REC 2019 Roundtable with ARX – The Common Themes In Successful Smart Gyms (#199)

Left to right – Mike Pullano, Lawrence Neal, and Jim Keen

I joined Mike Pullano (ARXFit Product and Fulfilment Manager) and Jim Keen (ARXFit Director of Fun), for a really engaging and entertaining roundtable discussion at the Resistance Exercise Conference 2019.

In this episode, we discuss the state of the high intensity training industry, including how the fitness business landscape is changing, common themes in successful ARX businesses, the common mistakes people make in HIT business, and much, much more!

Learn how to grow your high intensity training business and join the HIT Business Membership – Click Here

Enjoy the show!

Would you like to hear another episode with Mike Pullano? — Check out my conversation with Mike and EverstrongSF, Co-Founder, Abe Williams, in which we discuss how to build a profitable strength training business with ARX, how to generate leads with effective PR, and much, much more (Stream below or right-click here to download):


Are you interested in ARX? To get $500 OFF install, please go to ARXFit.com and mention Corporate Warrior in the how did you hear about us field – Learn more HERE

Show Notes

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Selected Links from the Episode

People Mentioned

Comments 5

  • Interesting discussion.

    Perhaps the future of strength training lies with computer controlled electromagnetic resistance. However, ARX may not be the people who bring this to the masses, mostly for reasons of cost.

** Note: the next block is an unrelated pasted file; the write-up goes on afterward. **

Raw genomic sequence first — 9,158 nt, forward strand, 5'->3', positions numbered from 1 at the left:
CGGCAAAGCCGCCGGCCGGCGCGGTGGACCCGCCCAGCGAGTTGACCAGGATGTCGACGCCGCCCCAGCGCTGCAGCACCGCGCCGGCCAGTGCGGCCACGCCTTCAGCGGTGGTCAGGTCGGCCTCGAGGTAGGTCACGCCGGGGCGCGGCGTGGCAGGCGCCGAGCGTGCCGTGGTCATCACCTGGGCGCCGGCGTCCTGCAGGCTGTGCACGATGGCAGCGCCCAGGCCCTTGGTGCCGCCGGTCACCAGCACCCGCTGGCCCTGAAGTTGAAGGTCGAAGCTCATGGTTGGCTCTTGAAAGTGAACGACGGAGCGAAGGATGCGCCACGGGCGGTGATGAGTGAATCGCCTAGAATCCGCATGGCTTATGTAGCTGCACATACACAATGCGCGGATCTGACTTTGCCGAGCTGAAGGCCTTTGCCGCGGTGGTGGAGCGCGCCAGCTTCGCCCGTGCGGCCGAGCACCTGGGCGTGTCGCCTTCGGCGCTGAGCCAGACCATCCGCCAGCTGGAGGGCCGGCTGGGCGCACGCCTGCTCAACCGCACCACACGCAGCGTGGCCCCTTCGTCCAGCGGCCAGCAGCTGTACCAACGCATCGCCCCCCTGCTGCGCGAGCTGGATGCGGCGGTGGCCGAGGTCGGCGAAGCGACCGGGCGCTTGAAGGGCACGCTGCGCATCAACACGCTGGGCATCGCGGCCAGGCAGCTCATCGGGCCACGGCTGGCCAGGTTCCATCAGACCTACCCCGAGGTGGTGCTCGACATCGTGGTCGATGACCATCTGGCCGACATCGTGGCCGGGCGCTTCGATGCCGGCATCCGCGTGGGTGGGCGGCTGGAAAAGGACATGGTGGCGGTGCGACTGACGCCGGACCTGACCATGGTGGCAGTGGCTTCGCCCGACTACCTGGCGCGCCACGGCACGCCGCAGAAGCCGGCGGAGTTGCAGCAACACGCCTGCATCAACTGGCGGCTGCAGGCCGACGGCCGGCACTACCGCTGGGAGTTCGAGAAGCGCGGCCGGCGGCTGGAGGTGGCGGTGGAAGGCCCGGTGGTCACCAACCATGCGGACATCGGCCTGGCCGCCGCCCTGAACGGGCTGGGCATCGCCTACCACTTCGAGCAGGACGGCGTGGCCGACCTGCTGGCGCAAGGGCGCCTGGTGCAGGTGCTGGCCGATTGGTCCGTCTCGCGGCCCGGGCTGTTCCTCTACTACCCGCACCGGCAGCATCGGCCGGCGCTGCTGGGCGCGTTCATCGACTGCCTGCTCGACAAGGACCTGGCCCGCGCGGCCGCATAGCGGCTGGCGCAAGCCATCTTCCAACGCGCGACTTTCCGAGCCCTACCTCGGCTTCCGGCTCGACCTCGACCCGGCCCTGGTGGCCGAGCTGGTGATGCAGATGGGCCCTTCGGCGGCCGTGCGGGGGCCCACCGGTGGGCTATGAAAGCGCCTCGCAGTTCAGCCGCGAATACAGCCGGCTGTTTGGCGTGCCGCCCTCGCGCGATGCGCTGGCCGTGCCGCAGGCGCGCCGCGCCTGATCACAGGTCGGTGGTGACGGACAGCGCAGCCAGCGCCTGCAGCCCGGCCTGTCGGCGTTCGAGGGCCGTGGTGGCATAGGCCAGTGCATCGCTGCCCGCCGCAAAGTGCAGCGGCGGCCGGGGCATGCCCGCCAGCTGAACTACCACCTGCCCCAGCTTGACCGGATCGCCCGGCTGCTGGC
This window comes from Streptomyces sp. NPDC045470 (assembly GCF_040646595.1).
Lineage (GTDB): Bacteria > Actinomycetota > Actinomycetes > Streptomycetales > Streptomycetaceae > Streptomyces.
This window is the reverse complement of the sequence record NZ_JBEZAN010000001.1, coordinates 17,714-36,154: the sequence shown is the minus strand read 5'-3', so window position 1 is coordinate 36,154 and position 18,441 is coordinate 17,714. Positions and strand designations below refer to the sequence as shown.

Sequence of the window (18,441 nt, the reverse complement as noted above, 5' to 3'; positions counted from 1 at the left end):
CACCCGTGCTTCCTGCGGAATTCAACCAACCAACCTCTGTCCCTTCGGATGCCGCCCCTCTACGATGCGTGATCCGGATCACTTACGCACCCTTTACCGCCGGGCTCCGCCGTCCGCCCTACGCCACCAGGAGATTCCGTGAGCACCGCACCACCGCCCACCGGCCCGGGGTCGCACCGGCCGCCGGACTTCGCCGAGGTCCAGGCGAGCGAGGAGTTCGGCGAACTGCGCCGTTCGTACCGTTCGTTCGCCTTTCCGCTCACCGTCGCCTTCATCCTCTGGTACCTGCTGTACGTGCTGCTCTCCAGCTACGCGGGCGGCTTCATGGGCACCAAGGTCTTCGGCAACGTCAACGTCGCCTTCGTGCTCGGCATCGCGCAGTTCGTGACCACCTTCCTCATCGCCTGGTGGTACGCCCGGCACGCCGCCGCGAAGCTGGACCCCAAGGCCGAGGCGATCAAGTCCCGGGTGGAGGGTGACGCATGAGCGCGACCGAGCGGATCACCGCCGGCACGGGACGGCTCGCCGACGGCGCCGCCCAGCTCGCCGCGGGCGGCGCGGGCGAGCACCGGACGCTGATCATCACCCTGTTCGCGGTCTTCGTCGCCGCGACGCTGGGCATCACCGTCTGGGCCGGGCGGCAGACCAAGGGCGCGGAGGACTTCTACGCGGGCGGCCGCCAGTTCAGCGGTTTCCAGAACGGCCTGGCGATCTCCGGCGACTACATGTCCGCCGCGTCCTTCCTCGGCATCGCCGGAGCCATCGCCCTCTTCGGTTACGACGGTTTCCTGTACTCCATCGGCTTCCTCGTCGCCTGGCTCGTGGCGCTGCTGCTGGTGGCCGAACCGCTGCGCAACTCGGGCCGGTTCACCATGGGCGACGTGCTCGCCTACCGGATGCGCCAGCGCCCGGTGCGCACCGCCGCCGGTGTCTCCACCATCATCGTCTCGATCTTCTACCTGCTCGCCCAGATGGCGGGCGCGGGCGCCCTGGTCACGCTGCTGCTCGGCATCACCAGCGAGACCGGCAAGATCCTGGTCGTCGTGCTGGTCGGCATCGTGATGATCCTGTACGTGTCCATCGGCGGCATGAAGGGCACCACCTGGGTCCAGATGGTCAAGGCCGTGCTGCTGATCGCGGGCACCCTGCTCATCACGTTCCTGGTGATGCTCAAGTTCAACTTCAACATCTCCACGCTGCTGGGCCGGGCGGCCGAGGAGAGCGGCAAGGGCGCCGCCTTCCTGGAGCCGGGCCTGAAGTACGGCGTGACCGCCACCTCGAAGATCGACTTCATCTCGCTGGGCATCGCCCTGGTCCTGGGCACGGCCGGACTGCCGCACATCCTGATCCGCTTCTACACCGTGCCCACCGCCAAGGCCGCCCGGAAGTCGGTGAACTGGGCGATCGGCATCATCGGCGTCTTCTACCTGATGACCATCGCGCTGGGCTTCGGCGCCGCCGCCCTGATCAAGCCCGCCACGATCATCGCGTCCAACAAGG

Their current business model is to sell expensive machines to private training studios who turn around and use that equipment to sell training to people at roughly $50/session (+/- 40%). In a country of 300 million, there are obviously millions of sufficiently affluent people who are able to spend $50-$100/week for this kind of service. That is the market that ARX, and HIT studios in general, are going after. But there is a larger group of people for whom that price point is a significant barrier.

    From a public health perspective, where you want to reach as many people as possible, the delivery cost needs to be much lower than $50 per session. Perhaps that will always mean unsupervised exercise with simple tools, or a $10/month Planet Fitness membership. Or maybe competition and technological innovation eventually lowers equipment costs to a level where nearly everyone has access to some kind of digitized strength training machine. Maybe someday, a high technology version of Planet Fitness will have row upon row of computer controlled machines with AI that coaches you through a workout at very low cost, no expensive human supervision required. That would be my hope.

    BTW, this isn’t meant as a criticism of ARX or what they are doing. You have to start somewhere. And I am sure they will be quite happy if they can capture a significant fraction of the private training studio market.

    • Thanks Greg.

      I totally agree with your second paragraph.

      Although I can see a big box gym buying something like ARX and providing affordable access to lower income demographics.

      Yes, many well known brands/services start out with a high end market. That’s what happened with recycling. It’s more profitable to start high end and develop the cash flow to invest in wider markets if desired.

  • The Fun Man is a great salesman and actually has me wanting to buy a machine. Not dogmatic, weird as hell, but relatable and…funny as hell.

  • I wonder what their thoughts are on the Renex “Dumper” series?

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